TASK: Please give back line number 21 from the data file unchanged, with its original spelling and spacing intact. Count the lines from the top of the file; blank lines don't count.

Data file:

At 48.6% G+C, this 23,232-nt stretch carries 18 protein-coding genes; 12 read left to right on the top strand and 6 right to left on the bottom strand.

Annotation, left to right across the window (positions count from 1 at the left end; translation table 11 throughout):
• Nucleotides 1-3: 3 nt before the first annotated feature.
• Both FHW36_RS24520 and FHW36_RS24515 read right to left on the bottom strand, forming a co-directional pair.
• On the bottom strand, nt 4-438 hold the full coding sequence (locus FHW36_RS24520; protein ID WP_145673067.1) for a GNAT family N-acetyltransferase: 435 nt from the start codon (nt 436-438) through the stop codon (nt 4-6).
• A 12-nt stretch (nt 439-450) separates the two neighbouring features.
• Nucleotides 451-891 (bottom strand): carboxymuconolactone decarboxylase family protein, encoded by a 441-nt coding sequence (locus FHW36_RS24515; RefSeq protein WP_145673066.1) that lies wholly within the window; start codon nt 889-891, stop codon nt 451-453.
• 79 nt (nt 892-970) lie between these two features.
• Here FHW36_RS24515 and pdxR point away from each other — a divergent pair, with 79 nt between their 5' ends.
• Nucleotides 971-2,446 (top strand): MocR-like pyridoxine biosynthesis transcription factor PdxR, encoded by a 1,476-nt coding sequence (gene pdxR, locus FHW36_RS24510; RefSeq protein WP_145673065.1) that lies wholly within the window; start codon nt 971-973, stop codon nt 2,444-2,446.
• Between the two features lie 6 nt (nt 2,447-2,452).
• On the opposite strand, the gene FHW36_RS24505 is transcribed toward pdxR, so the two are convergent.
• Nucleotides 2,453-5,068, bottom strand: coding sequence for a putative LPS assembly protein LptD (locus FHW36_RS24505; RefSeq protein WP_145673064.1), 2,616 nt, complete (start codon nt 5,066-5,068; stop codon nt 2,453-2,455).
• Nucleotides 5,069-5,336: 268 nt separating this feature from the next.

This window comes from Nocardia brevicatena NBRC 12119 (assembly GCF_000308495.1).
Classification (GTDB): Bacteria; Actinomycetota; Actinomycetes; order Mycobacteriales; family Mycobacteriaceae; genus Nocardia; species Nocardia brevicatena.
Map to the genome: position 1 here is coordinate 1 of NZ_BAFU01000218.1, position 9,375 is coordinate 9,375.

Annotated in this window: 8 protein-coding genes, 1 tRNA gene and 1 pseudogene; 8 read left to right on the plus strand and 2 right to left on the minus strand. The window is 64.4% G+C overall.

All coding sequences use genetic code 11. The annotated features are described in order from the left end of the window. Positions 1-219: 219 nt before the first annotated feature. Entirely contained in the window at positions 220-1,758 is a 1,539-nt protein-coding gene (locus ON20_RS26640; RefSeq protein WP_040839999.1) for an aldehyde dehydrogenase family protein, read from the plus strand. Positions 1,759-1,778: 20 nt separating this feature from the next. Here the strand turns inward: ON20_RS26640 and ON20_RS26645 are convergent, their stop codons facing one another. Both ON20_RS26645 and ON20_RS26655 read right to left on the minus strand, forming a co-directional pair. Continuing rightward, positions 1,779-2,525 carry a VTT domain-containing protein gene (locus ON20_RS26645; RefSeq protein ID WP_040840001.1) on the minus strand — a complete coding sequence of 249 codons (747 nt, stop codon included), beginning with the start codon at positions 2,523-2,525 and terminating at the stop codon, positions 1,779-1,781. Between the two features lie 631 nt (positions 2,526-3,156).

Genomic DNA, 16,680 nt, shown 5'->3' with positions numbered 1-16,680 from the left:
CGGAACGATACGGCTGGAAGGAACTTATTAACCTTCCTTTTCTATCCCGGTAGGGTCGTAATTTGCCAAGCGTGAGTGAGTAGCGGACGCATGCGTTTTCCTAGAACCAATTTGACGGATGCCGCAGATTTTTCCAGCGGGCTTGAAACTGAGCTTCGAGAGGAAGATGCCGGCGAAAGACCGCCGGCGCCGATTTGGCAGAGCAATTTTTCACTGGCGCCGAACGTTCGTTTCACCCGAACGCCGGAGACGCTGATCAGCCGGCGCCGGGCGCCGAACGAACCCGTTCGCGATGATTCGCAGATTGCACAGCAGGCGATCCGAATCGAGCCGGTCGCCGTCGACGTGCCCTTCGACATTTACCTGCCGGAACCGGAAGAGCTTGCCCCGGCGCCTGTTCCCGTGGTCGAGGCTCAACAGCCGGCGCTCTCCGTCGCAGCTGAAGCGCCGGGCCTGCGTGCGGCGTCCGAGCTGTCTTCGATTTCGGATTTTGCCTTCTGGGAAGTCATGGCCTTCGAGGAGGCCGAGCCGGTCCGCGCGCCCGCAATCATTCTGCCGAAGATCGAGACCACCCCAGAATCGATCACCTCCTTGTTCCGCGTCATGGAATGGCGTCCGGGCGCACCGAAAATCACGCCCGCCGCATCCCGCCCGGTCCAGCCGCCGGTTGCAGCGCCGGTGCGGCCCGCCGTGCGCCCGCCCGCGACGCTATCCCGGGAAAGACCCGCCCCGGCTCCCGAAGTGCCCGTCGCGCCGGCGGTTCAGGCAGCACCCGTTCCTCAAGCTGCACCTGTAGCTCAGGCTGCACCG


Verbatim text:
CGGAACGATACGGCTGGAAGGAACTTATTAACCTTCCTTTTCTATCCCGGTAGGGTCGTAATTTGCCAAGCGTGAGTGAGTAGCGGACGCATGCGTTTTCCTAGAACCAATTTGACGGATGCCGCAGATTTTTCCAGCGGGCTTGAAACTGAGCTTCGAGAGGAAGATGCCGGCGAAAGACCGCCGGCGCCGATTTGGCAGAGCAATTTTTCACTGGCGCCGAACGTTCGTTTCACCCGAACGCCGGAGACGCTGATCAGCCGGCGCCGGGCGCCGAACGAACCCGTTCGCGATGATTCGCAGATTGCACAGCAGGCGATCCGAATCGAGCCGGTCGCCGTCGACGTGCCCTTCGACATTTACCTGCCGGAACCGGAAGAGCTTGCCCCGGCGCCTGTTCCCGTGGTCGAGGCTCAACAGCCGGCGCTCTCCGTCGCAGCTGAAGCGCCGGGCCTGCGTGCGGCGTCCGAGCTGTCTTCGATTTCGGATTTTGCCTTCTGGGAAGTCATGGCCTTCGAGGAGGCCGAGCCGGTCCGCGCGCCCGCAATCATTCTGCCGAAGATCGAGACCACCCCAGAATCGATCACCTCCTTGTTCCGCGTCATGGAATGGCGTCCGGGCGCACCGAAAATCACGCCCGCCGCATCCCGCCCGGTCCAGCCGCCGGTTGCAGCGCCGGTGCGGCCCGCCGTGCGCCCGCCCGCGACGCTATCCCGGGAAAGACCCGCCCCGGCTCCCGAAGTGCCCGTCGCGCCGGCGGTTCAGGCAGCACCCGTTCCTCAAGCTGCACCTGTAGCTCAGGCTGCACCG